Netflix stock lost over 10.0% in market cap on July 18
Netflix (NFLX) investors lost significant wealth overnight. The stock fell over 10.0% on Thursday and is down 0.5% today as well. Yesterday was Netflix’s worst-performing day in over three years. Netflix announced its second-quarter earnings on Wednesday and reported revenue of $4.92 billion with adjusted EPS of $0.60.
Wall Street estimated Netflix to post revenue of $4.93 billion and EPS of $0.56 in the second quarter. In the prior-year period, Netflix reported sales of $3.91 billion and earnings of $0.85. So why did Netflix stock fall despite beating earnings estimates and marginally missing revenue estimates?
Wall Street was unimpressed that Netflix’s domestic subscription fell by 126,000 in the second quarter. This was the first time since 2011 that Netflix’s domestic subscribers had declined. Netflix also failed to meet its own forecast of 5 million new subscribers. Netflix gained 2.7 million new subscribers in the second quarter, bringing its total subscriber count to 151.6 million.
Netflix’s management, however, expects to add around 7 million subscribers in the third quarter, driven by popular shows including the third season of Stranger Things. Investors right now are licking their wounds due to Netflix’s lackluster performance in Q2 2019. It is also possible that several investors tried to book profits as Netflix stock has almost doubled in the last two years.
Michael Pachter has been bearish about Netflix for a while
Wedbush analyst Michael Pachter maintained an “underperform” rating on Netflix and has a 12-month price target of $188, which is 42.0% below its current price. Pachter has been bearish on Netflix for over two years and expects the stock to underperform going forward as well.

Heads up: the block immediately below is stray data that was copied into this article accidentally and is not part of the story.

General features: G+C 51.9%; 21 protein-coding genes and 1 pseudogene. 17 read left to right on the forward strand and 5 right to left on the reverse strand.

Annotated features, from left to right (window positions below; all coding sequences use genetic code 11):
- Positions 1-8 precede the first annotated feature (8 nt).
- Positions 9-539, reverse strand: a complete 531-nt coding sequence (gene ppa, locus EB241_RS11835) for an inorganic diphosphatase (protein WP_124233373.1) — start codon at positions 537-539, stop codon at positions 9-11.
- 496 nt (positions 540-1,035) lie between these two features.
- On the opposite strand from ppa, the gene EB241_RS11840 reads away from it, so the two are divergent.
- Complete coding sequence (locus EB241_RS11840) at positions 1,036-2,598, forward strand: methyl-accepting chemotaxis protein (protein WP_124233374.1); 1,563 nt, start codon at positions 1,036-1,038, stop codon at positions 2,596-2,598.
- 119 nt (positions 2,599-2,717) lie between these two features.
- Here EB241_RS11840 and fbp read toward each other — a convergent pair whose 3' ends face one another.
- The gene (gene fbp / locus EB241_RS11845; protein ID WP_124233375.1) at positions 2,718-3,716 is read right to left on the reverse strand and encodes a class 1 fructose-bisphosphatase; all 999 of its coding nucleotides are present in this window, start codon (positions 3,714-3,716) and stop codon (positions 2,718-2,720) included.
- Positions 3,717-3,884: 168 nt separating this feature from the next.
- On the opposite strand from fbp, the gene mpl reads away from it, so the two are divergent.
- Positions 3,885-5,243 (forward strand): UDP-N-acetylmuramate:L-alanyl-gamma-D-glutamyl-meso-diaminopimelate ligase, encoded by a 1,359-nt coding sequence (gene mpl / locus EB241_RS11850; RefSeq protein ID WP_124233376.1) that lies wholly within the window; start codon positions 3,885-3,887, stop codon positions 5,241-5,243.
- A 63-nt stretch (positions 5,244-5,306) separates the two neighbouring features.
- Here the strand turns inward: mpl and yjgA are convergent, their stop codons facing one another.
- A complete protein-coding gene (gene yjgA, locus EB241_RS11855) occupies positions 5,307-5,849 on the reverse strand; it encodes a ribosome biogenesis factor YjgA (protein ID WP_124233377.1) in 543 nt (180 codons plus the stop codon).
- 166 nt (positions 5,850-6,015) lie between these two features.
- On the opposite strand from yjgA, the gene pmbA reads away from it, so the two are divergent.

Pachter stated that Netflix’s domestic subscriber base stands at 60 million and the market is now saturated. Further, rising competition from content giants such as Disney (DIS), HBO, and Time Warner will also likely impact Netflix’s subscriber base going forward. Disney plans to launch its streaming service, Disney+ this November.
According to Netflix, its pricing structure resulted in a fall in subscriber base. Netflix’s shareholder letter stated, “Our missed forecast was across all regions, but slightly more so in regions with price increases.” Netflix increased its domestic prices by 13.0% to 18.0% in January 2019.
Is this a one-off case for Netflix in terms of subscriber decline or will the company continue to lose subscribers going forward in domestic markets? Its management has estimated subscribers to grow by 870,000 in the third quarter. Netflix managed to offset a fall in subscribers.
Several analysts are cautious about Netflix now
After Netflix’s disappointing second-quarter results, several analysts are now cautious. Josh Brown, CEO of Ritholtz Wealth Management, stated that Netflix will find it difficult to replace shows such as Friends and The Office. These shows remain popular across generations and have several episodes to keep viewers interested.
Rosenblatt Securities’ VP Bernie McTernan stated that Netflix will find it difficult to keep producing engaging content. While Netflix has a great portfolio of original content across genres, not all productions will be a hit among viewers.
Noted analyst Gene Munster from Loup Ventures stated that Netflix’s best days are behind it. Netflix’s sales will also likely be impacted by growing competition in the coming months. While Evercore ISI VP Lee Horowitz wants Netflix to ramp up investment in content, John Blackledge from Cowen expects Netflix to hike prices strategically.
Among the 41 analysts covering Netflix, 25 recommended a “buy,” 14 recommended a “hold,” and two recommended a “sell” on the stock. Analysts have an average 12-month target price of $384.98 for Netflix. The target price indicates an upside potential of 19.2% from the current price.
The upcoming quarters of 2019 remain critical for Netflix. The company will have to generate solid content to keep subscribers interested. Netflix may also have to revisit its pricing structure if it keeps losing subscribers. But most importantly, is the streaming segment ready for multiple players?